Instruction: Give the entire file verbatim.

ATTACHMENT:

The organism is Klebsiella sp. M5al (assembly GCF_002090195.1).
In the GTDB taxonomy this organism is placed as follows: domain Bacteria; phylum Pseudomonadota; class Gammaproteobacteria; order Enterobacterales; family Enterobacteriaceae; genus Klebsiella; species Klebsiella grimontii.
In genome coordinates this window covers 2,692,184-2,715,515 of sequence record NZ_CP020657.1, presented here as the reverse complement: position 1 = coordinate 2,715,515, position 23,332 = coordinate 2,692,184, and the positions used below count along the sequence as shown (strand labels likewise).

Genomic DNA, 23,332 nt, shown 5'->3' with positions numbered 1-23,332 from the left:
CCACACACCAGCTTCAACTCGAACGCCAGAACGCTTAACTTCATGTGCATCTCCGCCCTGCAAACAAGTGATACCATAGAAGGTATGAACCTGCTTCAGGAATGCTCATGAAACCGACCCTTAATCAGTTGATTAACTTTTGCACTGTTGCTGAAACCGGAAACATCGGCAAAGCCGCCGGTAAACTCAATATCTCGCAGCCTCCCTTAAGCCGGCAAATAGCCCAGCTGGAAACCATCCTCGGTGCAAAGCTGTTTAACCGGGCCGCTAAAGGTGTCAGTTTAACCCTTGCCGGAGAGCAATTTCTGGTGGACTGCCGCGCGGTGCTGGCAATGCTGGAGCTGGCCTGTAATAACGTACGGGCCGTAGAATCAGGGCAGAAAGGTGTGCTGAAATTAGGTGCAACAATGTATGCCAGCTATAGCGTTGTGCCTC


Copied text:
The organism is Klebsiella sp. M5al (assembly GCF_002090195.1).
In the GTDB taxonomy this organism is placed as follows: domain Bacteria; phylum Pseudomonadota; class Gammaproteobacteria; order Enterobacterales; family Enterobacteriaceae; genus Klebsiella; species Klebsiella grimontii.
In genome coordinates this window covers 2,692,184-2,715,515 of sequence record NZ_CP020657.1, presented here as the reverse complement: position 1 = coordinate 2,715,515, position 23,332 = coordinate 2,692,184, and the positions used below count along the sequence as shown (strand labels likewise).

Genomic DNA, 23,332 nt, shown 5'->3' with positions numbered 1-23,332 from the left:
CCACACACCAGCTTCAACTCGAACGCCAGAACGCTTAACTTCATGTGCATCTCCGCCCTGCAAACAAGTGATACCATAGAAGGTATGAACCTGCTTCAGGAATGCTCATGAAACCGACCCTTAATCAGTTGATTAACTTTTGCACTGTTGCTGAAACCGGAAACATCGGCAAAGCCGCCGGTAAACTCAATATCTCGCAGCCTCCCTTAAGCCGGCAAATAGCCCAGCTGGAAACCATCCTCGGTGCAAAGCTGTTTAACCGGGCCGCTAAAGGTGTCAGTTTAACCCTTGCCGGAGAGCAATTTCTGGTGGACTGCCGCGCGGTGCTGGCAATGCTGGAGCTGGCCTGTAATAACGTACGGGCCGTAGAATCAGGGCAGAAAGGTGTGCTGAAATTAGGTGCAACAATGTATGCCAGCTATAGCGTTGTGCCTC